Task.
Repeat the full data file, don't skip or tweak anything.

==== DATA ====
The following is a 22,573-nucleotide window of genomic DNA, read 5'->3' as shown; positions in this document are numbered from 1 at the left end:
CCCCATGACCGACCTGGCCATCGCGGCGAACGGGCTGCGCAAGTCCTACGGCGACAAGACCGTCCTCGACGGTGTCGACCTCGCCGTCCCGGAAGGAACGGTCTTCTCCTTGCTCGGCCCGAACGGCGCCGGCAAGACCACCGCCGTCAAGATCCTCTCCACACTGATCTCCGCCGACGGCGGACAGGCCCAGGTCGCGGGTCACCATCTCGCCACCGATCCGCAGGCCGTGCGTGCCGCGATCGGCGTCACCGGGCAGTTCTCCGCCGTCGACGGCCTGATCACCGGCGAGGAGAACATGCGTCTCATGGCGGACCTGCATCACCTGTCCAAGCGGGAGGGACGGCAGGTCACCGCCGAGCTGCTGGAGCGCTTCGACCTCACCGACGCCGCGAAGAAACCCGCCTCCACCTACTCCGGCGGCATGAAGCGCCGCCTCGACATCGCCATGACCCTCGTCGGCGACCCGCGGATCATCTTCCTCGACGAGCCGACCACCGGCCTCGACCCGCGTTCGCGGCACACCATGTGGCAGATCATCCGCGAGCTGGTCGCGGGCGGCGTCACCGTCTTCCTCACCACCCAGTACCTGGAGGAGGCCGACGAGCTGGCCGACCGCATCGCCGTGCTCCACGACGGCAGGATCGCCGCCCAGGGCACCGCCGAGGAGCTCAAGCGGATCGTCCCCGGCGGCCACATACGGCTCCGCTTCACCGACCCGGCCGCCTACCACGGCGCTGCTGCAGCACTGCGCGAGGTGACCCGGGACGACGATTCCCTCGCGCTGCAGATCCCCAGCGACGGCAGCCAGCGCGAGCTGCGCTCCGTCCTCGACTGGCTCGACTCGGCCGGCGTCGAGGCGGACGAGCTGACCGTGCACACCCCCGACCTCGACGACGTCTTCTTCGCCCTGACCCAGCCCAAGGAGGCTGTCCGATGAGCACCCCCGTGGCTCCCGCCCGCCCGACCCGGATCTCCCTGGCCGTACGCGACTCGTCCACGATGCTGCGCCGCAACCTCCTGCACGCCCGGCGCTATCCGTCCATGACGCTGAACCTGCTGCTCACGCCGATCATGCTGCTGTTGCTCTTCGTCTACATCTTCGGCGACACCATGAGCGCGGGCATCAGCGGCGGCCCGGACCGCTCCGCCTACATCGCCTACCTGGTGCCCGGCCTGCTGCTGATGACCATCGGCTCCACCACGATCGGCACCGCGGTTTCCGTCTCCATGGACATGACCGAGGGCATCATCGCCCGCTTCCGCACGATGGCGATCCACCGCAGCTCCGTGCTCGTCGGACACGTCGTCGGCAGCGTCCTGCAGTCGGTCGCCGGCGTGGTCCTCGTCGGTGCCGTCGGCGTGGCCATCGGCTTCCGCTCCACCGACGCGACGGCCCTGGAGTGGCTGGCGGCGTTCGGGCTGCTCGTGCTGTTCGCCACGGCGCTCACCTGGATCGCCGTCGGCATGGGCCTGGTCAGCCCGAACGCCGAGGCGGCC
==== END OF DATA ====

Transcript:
The following is a 22,573-nucleotide window of genomic DNA, read 5'->3' as shown; positions in this document are numbered from 1 at the left end:
CCCCATGACCGACCTGGCCATCGCGGCGAACGGGCTGCGCAAGTCCTACGGCGACAAGACCGTCCTCGACGGTGTCGACCTCGCCGTCCCGGAAGGAACGGTCTTCTCCTTGCTCGGCCCGAACGGCGCCGGCAAGACCACCGCCGTCAAGATCCTCTCCACACTGATCTCCGCCGACGGCGGACAGGCCCAGGTCGCGGGTCACCATCTCGCCACCGATCCGCAGGCCGTGCGTGCCGCGATCGGCGTCACCGGGCAGTTCTCCGCCGTCGACGGCCTGATCACCGGCGAGGAGAACATGCGTCTCATGGCGGACCTGCATCACCTGTCCAAGCGGGAGGGACGGCAGGTCACCGCCGAGCTGCTGGAGCGCTTCGACCTCACCGACGCCGCGAAGAAACCCGCCTCCACCTACTCCGGCGGCATGAAGCGCCGCCTCGACATCGCCATGACCCTCGTCGGCGACCCGCGGATCATCTTCCTCGACGAGCCGACCACCGGCCTCGACCCGCGTTCGCGGCACACCATGTGGCAGATCATCCGCGAGCTGGTCGCGGGCGGCGTCACCGTCTTCCTCACCACCCAGTACCTGGAGGAGGCCGACGAGCTGGCCGACCGCATCGCCGTGCTCCACGACGGCAGGATCGCCGCCCAGGGCACCGCCGAGGAGCTCAAGCGGATCGTCCCCGGCGGCCACATACGGCTCCGCTTCACCGACCCGGCCGCCTACCACGGCGCTGCTGCAGCACTGCGCGAGGTGACCCGGGACGACGATTCCCTCGCGCTGCAGATCCCCAGCGACGGCAGCCAGCGCGAGCTGCGCTCCGTCCTCGACTGGCTCGACTCGGCCGGCGTCGAGGCGGACGAGCTGACCGTGCACACCCCCGACCTCGACGACGTCTTCTTCGCCCTGACCCAGCCCAAGGAGGCTGTCCGATGAGCACCCCCGTGGCTCCCGCCCGCCCGACCCGGATCTCCCTGGCCGTACGCGACTCGTCCACGATGCTGCGCCGCAACCTCCTGCACGCCCGGCGCTATCCGTCCATGACGCTGAACCTGCTGCTCACGCCGATCATGCTGCTGTTGCTCTTCGTCTACATCTTCGGCGACACCATGAGCGCGGGCATCAGCGGCGGCCCGGACCGCTCCGCCTACATCGCCTACCTGGTGCCCGGCCTGCTGCTGATGACCATCGGCTCCACCACGATCGGCACCGCGGTTTCCGTCTCCATGGACATGACCGAGGGCATCATCGCCCGCTTCCGCACGATGGCGATCCACCGCAGCTCCGTGCTCGTCGGACACGTCGTCGGCAGCGTCCTGCAGTCGGTCGCCGGCGTGGTCCTCGTCGGTGCCGTCGGCGTGGCCATCGGCTTCCGCTCCACCGACGCGACGGCCCTGGAGTGGCTGGCGGCGTTCGGGCTGCTCGTGCTGTTCGCCACGGCGCTCACCTGGATCGCCGTCGGCATGGGCCTGGTCAGCCCGAACGCCGAGGCGGCC